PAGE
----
The Genetic Predisposition of Henry Porter

July 11th, 2006

Beware of card tricks

The government claims that national identity cards will help to counter terrorism, illegal immigration and ID fraud. That’s rubbish, says Henry Porter, and in fact there is something much more sinister about them – they will fundamentally alter the relationship between citizen and state, and make slaves of us all

Tuesday July 11, 2006
The Guardian

The other day I went to see my publishers in central London and prepared for the usual performance at the entrance, which involves me writing my name, the name of my editor and the time in a book. On this occasion the man asked me to type the details into a keyboard then angled a camera on a stalk into my face. I typed away but held one hand in front of the lens before moving swiftly out of the camera’s field to make for the lift. “Hold on, sir,” shouted the security guard after me. “You can’t go in unless you’ve had your picture taken.”

“I can,” I said, “because you have no right to take my photograph without my consent. And you most certainly don’t have it.”

A week later I was confronted with the same piece of equipment at my gym in west London. Again I placed my hand over the camera lens and to the baffled receptionists quoted the Image Retention Act 2002. There was, of course, no Image Retention Act in 2002, or any other year. That time, they let me in. By my next visit they were waiting for me. The receptionist stood back out of range of my hand and snapped my picture before I had time to react.

To many, my behaviour would seem unreasonable. After all, my picture is taken hundreds – maybe thousands – of times every day in London. But that is not my objection. What bothers me is when someone puts my image, my name, the place and time together. That is information of a personal nature, and is an invasion of my privacy.

I have exactly the same response to the ID card and the much more sinister National Identity Register (NIR), which one day will track each one of us through almost every important transaction of our lives. Emails leaked to the Sunday Times at the weekend suggest that senior civil servants in charge of key aspects of the scheme, Peter Smith and David Foord, have grave doubts about the practicalities of introducing the card. This may be reassuring to some but the argument against this folly must take place on every level. I am instinctively against them, politically against the card and the NIR – and, if it doesn’t sound pretentious, philosophically against them too.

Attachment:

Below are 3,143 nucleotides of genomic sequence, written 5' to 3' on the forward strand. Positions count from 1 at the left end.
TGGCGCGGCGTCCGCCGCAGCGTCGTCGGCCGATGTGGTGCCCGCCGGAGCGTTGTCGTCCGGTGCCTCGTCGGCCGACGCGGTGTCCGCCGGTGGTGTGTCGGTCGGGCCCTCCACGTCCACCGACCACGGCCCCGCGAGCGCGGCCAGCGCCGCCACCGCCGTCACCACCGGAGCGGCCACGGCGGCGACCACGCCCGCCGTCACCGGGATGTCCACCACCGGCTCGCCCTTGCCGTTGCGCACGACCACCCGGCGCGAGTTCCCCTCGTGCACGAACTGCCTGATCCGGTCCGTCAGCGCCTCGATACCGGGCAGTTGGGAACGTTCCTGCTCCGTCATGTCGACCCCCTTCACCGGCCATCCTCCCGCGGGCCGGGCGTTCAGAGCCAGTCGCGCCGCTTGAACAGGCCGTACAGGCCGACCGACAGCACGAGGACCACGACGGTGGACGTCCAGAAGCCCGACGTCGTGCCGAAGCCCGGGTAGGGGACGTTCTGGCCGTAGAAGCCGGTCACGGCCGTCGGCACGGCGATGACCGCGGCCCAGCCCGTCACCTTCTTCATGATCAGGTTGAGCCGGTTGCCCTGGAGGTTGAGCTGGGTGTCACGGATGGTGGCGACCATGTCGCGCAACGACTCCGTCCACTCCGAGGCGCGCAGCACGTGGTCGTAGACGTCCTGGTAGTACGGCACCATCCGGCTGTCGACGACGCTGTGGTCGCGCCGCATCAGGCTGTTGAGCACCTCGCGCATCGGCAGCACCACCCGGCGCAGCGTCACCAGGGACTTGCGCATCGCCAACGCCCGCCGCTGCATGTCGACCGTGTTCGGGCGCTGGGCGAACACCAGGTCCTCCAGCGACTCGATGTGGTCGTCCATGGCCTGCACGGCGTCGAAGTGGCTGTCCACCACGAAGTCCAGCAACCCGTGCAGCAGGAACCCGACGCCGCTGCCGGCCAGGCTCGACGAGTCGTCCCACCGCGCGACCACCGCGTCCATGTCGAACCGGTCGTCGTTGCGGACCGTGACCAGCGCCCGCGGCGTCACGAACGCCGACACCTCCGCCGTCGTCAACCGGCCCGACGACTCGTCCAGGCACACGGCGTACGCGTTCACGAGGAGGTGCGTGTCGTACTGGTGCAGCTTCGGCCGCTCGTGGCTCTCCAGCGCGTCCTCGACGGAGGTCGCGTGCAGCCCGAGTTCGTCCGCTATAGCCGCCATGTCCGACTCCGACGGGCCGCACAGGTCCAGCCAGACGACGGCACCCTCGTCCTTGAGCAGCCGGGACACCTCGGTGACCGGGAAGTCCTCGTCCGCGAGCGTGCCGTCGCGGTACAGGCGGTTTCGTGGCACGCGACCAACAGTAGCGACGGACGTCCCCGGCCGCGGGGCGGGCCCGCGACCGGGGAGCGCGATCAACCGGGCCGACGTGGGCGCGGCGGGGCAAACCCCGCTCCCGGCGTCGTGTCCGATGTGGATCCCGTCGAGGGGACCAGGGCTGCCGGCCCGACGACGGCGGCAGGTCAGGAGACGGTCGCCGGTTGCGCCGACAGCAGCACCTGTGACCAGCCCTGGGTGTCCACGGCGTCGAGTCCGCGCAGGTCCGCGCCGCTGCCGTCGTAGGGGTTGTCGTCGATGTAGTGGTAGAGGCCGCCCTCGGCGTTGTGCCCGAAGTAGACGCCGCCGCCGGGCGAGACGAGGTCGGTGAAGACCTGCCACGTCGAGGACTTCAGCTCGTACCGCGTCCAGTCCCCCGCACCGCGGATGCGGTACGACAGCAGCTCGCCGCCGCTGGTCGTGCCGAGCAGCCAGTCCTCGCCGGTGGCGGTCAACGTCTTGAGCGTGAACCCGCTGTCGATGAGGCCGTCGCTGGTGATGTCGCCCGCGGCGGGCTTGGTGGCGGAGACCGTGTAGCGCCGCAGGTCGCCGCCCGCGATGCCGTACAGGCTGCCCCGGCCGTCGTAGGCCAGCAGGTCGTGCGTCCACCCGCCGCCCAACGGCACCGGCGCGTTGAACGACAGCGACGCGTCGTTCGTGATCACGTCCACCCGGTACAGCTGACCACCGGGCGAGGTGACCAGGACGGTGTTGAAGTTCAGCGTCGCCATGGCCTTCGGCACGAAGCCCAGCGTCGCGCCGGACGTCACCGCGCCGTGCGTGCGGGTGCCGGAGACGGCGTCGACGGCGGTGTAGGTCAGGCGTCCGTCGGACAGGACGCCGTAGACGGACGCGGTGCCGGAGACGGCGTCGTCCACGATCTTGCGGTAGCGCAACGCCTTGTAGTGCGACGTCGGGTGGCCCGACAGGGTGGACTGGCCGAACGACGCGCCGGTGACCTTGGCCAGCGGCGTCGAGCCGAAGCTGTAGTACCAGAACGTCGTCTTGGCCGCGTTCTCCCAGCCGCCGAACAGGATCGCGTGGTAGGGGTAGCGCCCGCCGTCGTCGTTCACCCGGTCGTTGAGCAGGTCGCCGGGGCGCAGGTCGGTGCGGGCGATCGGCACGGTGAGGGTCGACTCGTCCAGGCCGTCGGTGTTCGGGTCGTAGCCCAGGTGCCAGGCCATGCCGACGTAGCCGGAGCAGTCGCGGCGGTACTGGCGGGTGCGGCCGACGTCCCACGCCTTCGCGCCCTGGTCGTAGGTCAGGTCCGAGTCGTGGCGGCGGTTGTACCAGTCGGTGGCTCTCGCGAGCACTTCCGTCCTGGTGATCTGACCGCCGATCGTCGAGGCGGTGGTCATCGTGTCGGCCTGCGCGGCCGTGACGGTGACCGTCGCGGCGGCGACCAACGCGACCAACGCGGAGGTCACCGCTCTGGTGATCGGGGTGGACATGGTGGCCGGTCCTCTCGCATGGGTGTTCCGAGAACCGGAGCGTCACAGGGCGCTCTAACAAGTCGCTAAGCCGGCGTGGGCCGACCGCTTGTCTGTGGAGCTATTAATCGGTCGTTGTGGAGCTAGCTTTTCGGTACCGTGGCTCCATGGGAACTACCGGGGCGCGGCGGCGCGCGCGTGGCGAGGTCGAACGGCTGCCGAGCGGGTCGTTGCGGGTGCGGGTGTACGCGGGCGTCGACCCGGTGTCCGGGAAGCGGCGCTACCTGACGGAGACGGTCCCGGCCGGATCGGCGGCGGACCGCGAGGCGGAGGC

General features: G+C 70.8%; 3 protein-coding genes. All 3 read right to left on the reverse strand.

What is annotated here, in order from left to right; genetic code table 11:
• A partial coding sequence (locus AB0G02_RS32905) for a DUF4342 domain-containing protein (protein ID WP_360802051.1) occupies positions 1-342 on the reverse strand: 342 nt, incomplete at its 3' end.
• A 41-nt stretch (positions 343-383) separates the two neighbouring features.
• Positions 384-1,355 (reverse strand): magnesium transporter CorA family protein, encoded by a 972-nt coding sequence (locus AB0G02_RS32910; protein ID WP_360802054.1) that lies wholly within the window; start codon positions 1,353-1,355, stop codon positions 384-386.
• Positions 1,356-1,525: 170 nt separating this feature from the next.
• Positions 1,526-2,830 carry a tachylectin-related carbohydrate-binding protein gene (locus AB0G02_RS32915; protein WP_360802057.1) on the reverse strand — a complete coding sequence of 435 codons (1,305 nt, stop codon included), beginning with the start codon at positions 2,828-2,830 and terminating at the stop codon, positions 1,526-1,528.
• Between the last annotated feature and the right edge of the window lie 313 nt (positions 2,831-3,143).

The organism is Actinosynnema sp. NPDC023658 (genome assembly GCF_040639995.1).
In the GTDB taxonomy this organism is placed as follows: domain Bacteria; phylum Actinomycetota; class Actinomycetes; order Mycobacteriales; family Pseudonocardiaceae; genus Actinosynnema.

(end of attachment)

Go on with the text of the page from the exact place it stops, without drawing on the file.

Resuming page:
At a stretch, I would carry a voluntary little plastic ID card, because I have no objection to identifying myself when it is my choice. I don’t mind taking my passport along to the bank or showing my driving licence to collect a parcel from the post office – but I am preternaturally against the state forcing me to supply biometric measurements and 49 separate pieces of information about myself to a database which will be accessed by God knows who without my permission or knowledge. I am genetically incapable of submitting to such a process. I cannot do it. I will not do it, and I pray that when the public understands how this scheme will profoundly alter the relationship between the individual and the state thousands more will recoil and say the same. […]

First things first; well done Henry, you have your brain switched to ‘on’.

Now. What on earth would a gym need to take your photograph on entry for? If they issue you with a photo ID, you show it when you enter and thats it. They are doing this because they can. The correct response is not to do a ‘crazy dance’ and make up false laws etc etc. What you do is, you call the manager over there and then, and then say to her, “I will not allow you to photograph me as I enter the club. If you do not stop this, I will cancel my membership right now, and write an article in The Guardian explaining why I have cancelled my membership. You are a private organization, and you have the right to do whatever you want inside your own club. I on the other hand, will not pay you to violate my privacy.”

That is how you lay your cards out. This is about money at the end of the day, and if you were to do as I said, not only would the practice be stopped at your gym, but everywhere that is doing this would be stopped.